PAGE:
Music for Christmas

    Music for Christmas

    In his Advent Devotion, Come Let Us Adore Him, Paul David Tripp notes that the songs begun by the angels, who announced Christ’s birth, have continued through the ages since and will continue into eternity. He reflects that carols and Christmas songs are one childhood joy that has endured into adulthood.

    With these thoughts ringing in our ears we asked some of the UK Communications Team to share with you some of the music they’ll be listening to this December.


    The Christ of Christmas – God’s Servant

    In short

    A Christian Hip-Hop record that brings something faster and louder to the festivities.

    From the words of the opening track it is clear this album is trying to do something slightly different. Not only is hip-hop perhaps not the first thing we think of when we hear the word Christmas but also, the rapper God’s Servant, doesn’t just start at the beginning of the gospels but takes us right back to Genesis. Why? Because in his own words “the story concerning the greatest of all, actually begins with the greatest of falls”.

    If you’ve not got into Christian hip-hop before now give this a try, even if it’s just a few of the tracks mixed in with your traditional favourites, you don’t have to listen to any for the rest of the year, although you might find yourself wanting to. And for those of you who are big fans of this genre I’m pretty sure you’re going to enjoy this.

    Favourite Track

    My personal favourite track is We The Three. The chorus and melodic themes of this track will be familiar as this wonderful take on the firm favourite of We Three Kings explores the great significance of the gifts the magi brought from the East.

    “God: I pursue him, stars: lead me to him, psalms: I sing them to him, alms: I bring them to him.”

    The opening verse has some of the best internal rhyme I’ve heard and I am once again left amazed by the linguistic brilliance God has given those in the Christian rap scene to be able to create mesmerising word play and rhymes that expound deep biblical truth.

    “Halleluiah to the sovereign ruler, you’re the God of Judah, you have modelled true love to the Jews, perusin’ the gentiles too…”

    As the song builds, the searing guitar work adds further depth and colour to a great track packed full of musical moments, astounding truth and lyrical brilliance.


    Joy An Irish Christmas LIVE – The Getty’s

    In short:

    A recording of Keith and Kristyn Getty’s folk-infused Christmas tour 2015.

    Perhaps best known to us for their modern hymns sung throughout the year, here the Getty’s showcase their songs about that first Christmas, as well bringing a great Irish twist to some firm Christmas favourites. The album opens with the wonderfully expectant Oh Come Redeemer of The Earth before exploding with energy in God Rest Ye Merry Gentlemen. This is an album that will get have you singing along and probably even the most conservative among us will struggle to not want to channel our Mike Flatley dance moves. The talent of the band shines on every track and the Irish folk flavour will bring a refreshing feel and glorious energy to your Christmas playlist without a doubt.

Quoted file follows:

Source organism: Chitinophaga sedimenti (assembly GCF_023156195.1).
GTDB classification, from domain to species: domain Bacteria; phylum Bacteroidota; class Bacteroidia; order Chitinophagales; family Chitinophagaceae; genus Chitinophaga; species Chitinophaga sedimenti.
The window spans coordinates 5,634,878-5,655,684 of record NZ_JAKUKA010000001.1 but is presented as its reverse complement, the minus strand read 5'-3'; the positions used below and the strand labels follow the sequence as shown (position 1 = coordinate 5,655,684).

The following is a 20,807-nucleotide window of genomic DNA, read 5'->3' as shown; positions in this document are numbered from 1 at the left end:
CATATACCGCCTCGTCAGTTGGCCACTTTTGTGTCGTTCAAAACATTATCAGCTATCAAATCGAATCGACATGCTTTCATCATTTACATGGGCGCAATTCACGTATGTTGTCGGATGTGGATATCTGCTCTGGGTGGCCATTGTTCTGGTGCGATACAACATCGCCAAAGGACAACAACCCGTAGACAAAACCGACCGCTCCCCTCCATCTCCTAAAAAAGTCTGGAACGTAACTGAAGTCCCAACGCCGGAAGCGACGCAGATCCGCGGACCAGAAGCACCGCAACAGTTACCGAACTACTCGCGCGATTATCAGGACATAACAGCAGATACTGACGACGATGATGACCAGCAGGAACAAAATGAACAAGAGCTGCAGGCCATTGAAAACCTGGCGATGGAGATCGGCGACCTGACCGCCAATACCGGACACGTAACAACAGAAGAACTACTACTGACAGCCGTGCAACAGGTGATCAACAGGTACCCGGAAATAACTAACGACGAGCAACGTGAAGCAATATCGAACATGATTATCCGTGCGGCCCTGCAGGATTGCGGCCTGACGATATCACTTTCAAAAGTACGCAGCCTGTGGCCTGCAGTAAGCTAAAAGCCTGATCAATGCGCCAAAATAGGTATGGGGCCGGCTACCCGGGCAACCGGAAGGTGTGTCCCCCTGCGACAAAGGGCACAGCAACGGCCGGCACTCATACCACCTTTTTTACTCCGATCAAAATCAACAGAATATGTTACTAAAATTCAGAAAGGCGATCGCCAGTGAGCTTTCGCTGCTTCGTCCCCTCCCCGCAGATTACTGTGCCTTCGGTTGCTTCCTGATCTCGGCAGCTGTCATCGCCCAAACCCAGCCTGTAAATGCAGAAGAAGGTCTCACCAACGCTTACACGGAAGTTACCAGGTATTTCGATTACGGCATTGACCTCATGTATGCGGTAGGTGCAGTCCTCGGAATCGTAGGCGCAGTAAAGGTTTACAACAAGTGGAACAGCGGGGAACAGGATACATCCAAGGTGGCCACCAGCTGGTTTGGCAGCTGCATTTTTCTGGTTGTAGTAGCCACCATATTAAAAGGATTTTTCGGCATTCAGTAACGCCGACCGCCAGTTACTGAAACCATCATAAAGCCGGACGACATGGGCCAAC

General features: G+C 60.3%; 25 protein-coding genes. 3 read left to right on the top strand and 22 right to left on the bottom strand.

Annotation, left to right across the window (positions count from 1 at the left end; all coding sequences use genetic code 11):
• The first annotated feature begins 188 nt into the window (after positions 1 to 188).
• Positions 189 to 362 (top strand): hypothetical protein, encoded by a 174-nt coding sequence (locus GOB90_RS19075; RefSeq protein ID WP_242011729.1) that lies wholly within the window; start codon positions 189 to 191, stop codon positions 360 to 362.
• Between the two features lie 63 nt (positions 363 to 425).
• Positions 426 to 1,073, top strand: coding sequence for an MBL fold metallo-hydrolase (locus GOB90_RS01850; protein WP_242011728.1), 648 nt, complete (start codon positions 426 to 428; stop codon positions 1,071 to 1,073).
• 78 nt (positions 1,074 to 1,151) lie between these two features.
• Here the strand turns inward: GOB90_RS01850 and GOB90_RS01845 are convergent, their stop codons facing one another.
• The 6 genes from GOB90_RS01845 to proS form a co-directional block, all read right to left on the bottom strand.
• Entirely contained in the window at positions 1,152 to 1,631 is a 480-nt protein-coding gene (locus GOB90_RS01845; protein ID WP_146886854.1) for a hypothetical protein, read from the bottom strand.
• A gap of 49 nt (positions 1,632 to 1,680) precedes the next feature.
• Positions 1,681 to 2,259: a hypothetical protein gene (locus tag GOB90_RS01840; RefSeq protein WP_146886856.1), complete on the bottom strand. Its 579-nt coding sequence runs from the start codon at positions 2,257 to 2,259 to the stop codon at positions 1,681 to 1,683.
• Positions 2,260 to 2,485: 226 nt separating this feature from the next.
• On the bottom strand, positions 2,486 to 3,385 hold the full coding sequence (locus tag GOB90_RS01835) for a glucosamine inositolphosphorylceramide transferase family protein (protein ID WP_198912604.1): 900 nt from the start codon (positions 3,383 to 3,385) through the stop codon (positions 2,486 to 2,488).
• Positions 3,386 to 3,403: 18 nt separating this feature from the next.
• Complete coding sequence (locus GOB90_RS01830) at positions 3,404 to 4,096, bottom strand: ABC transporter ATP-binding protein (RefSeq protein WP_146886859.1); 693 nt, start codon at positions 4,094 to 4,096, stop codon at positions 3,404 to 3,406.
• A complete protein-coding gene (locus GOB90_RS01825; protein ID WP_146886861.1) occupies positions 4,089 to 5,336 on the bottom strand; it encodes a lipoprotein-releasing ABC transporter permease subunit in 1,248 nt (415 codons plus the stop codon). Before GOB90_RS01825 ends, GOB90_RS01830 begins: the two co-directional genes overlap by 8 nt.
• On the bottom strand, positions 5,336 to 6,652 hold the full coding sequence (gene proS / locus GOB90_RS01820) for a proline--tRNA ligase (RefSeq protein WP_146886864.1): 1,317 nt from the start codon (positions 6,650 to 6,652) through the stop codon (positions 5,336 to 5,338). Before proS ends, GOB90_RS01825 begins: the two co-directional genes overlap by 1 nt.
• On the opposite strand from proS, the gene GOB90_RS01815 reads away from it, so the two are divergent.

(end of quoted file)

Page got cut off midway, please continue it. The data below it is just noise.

Favourite track

    The reason I so appreciate the Getty’s contribution to music is their truth packed, singable anthems for today’s Church and with that in mind my stand out track has to be Joy Has Dawned.

    It’s simply a song that just urges you to join in, even if you don’t really know the words! It journeys through the wonder of incarnation, it’s announcement by the angels, those early worshippers. Then in the final verse the pronouncement of Matthew 1:21* is unpacked as the climax and reason for the incarnation:

    “What a saviour, what a friend!

    What a glorious mystery

    Once a babe in Bethlehem

    Now the Lord of History”

    *“ you are to give him the name Jesus, because he will save his people from their sins”


    Joy Has Dawned – Kings Kaleidoscope 

    In short

    This is a small five track Christmas album that packs a big punch. The first 4 tracks are renditions of classic Christmas carols that we all know, while the 5th track All Glory be to Christ has been adapted from Auld Lang Syne.

    Kings Kaleidoscope succeed in creating an album full of recognisable ‘Christmas’ style powerfully mixed with epic and victorious trumpets, drums, electric guitars and more.

    It’s a refreshing take on those songs that we all know so well. Each song takes the listener on a journey, whether it’s from sombreness to celebration, or poignancy to praise, giving a listening experience that is anything but flat.


    Favourite track